Jan. 9, 2008
Law research finds U.S. farm workers hurt by guest worker visa process
Research by a University of Iowa law student has found domestic farm workers in the United States frequently face low wages and poor working conditions because of federal mismanagement of a guest worker visa program and inattention by farm worker advocate groups.
"As the regular use of guest workers has spread across the country, the Department of Labor has failed to ensure the importation of foreign workers does not adversely affect the wages and working conditions of the domestic workforce," said Alison K. Guernsey, a third-year law student, whose research was recently published in the Iowa Law Review.
"These adverse effects have intensified as farm worker unions have begun to sidestep their traditional domestic constituencies in order to represent the increasing number of guest workers in the country," she said.
Guernsey said her research has found the Department of Labor is approving H-2A applications for guest farm workers that do not comply with federal law. Specifically, she said the applications do not meet the federal requirement that employers must demonstrate a shortage of farm labor in a community, making foreign-born guest workers necessary.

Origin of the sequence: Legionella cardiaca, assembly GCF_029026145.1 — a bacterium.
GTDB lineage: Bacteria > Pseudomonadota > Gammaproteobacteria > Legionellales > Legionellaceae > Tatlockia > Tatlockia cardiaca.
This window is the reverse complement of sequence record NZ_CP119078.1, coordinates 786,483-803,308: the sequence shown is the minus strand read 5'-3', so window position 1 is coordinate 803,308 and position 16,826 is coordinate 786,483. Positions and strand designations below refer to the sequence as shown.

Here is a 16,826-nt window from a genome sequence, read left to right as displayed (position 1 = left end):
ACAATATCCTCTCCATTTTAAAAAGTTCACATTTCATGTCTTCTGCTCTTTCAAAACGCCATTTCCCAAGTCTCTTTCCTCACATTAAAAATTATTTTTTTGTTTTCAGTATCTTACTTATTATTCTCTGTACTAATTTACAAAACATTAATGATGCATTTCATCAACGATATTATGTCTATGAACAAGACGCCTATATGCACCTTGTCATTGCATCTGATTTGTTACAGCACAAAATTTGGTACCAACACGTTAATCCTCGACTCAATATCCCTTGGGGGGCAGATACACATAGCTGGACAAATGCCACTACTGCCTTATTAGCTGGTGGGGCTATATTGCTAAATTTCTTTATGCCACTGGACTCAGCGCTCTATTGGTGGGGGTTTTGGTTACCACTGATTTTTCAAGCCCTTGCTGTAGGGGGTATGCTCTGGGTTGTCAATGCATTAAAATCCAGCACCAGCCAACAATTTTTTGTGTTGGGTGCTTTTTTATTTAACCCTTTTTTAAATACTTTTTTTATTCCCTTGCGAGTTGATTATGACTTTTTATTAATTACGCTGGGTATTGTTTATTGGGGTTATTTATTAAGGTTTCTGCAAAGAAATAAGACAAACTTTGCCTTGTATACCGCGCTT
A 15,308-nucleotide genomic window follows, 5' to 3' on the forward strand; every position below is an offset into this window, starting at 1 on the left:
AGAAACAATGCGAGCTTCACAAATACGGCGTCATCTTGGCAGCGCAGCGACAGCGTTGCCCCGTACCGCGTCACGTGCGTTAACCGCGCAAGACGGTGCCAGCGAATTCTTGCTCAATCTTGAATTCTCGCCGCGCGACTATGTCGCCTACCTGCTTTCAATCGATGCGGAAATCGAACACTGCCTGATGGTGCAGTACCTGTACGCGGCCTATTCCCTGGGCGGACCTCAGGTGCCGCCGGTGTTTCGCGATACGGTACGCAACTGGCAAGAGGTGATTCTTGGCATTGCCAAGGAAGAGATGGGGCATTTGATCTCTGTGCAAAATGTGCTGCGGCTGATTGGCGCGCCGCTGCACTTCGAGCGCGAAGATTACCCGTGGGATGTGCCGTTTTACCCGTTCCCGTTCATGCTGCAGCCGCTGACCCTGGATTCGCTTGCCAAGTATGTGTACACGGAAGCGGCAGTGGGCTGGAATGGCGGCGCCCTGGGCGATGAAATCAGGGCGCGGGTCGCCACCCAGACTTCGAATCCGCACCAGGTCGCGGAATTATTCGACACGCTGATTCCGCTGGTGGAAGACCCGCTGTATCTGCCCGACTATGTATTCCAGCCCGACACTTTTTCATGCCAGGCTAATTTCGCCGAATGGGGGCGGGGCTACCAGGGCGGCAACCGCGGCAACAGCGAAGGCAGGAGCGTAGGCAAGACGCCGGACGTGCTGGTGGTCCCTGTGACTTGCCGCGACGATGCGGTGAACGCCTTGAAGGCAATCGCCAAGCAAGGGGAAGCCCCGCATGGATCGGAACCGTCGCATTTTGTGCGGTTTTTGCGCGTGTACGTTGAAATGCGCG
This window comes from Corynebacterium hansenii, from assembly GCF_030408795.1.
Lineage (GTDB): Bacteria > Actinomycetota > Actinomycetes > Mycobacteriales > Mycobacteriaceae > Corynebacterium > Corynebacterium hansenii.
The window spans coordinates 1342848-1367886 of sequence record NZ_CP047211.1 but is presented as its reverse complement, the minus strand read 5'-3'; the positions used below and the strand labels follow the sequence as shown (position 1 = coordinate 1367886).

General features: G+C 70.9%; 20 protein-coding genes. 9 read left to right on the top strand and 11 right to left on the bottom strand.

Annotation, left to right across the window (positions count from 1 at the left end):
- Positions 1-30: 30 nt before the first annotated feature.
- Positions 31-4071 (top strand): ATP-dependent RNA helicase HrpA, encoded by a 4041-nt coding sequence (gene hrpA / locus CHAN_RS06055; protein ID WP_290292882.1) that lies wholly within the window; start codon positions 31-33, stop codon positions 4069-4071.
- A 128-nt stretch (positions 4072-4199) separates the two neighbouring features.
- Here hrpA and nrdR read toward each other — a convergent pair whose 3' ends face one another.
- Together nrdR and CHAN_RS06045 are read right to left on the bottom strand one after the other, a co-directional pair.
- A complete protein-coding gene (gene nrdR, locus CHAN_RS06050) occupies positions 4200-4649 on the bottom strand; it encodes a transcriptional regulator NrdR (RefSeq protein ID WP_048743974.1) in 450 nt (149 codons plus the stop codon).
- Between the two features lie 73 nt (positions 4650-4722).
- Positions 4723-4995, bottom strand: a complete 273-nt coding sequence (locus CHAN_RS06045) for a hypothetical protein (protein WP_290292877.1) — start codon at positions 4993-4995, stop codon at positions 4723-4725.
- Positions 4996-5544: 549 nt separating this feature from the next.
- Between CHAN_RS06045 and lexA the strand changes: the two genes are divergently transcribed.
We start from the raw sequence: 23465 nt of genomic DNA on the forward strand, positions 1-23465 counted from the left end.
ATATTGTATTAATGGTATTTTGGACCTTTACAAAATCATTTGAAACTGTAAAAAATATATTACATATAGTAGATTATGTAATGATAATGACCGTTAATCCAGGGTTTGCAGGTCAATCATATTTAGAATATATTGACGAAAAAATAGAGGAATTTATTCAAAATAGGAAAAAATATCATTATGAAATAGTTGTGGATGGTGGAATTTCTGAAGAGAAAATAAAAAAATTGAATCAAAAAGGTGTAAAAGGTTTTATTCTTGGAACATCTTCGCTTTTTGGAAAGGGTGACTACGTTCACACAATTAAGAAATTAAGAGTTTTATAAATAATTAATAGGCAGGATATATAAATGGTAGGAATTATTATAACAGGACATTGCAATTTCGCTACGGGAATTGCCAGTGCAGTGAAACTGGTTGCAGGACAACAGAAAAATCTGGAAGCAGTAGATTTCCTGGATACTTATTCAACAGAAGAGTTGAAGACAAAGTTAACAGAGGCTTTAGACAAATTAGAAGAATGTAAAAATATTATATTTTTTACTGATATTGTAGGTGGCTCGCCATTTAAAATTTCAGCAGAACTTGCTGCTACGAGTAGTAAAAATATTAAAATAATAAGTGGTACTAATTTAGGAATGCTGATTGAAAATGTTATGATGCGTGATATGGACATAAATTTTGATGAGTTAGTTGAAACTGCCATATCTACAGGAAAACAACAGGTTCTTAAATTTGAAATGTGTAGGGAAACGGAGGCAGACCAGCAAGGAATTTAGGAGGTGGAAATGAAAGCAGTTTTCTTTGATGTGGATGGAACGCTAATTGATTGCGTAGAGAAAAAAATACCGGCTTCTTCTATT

The applications also fail to demonstrate that the addition of the guest workers to the local labor force will not hurt local workers, as required by law.
Guernsey said the Department of Labor is approving the non-compliant applications because farm management companies increasingly need labor, and foreign-born migrant workers can be paid less money than local workers.
"Pressure from the agricultural industry to provide growers with quick resolutions to perceived labor problems causes the Labor Department to overlook many deficiencies in the applications," she said.
At the same time, Guernsey said farm worker unions are putting more effort into organizing these migrant workers instead of the domestic workforce because the guest workers form a large and easily accessible membership pool. As a result, domestic workers have less representation in a process that often results in wages sinking and working conditions worsening.
To address the problem, Guernsey said that the Department of Labor should give more scrutiny to guest worker applications to make sure the information presented by the employer is accurate and honest, and establish a more transparent application process.
In addition, she said local workers should be given an avenue for appealing approved applications for foreign-born guest workers in their communities. Guernsey said local workers could use this process to provide information to the Labor Department that reveals faulty applications.
STORY SOURCE: University of Iowa News Service, 300 Plaza Centre One, Iowa City, Iowa 52242-2500.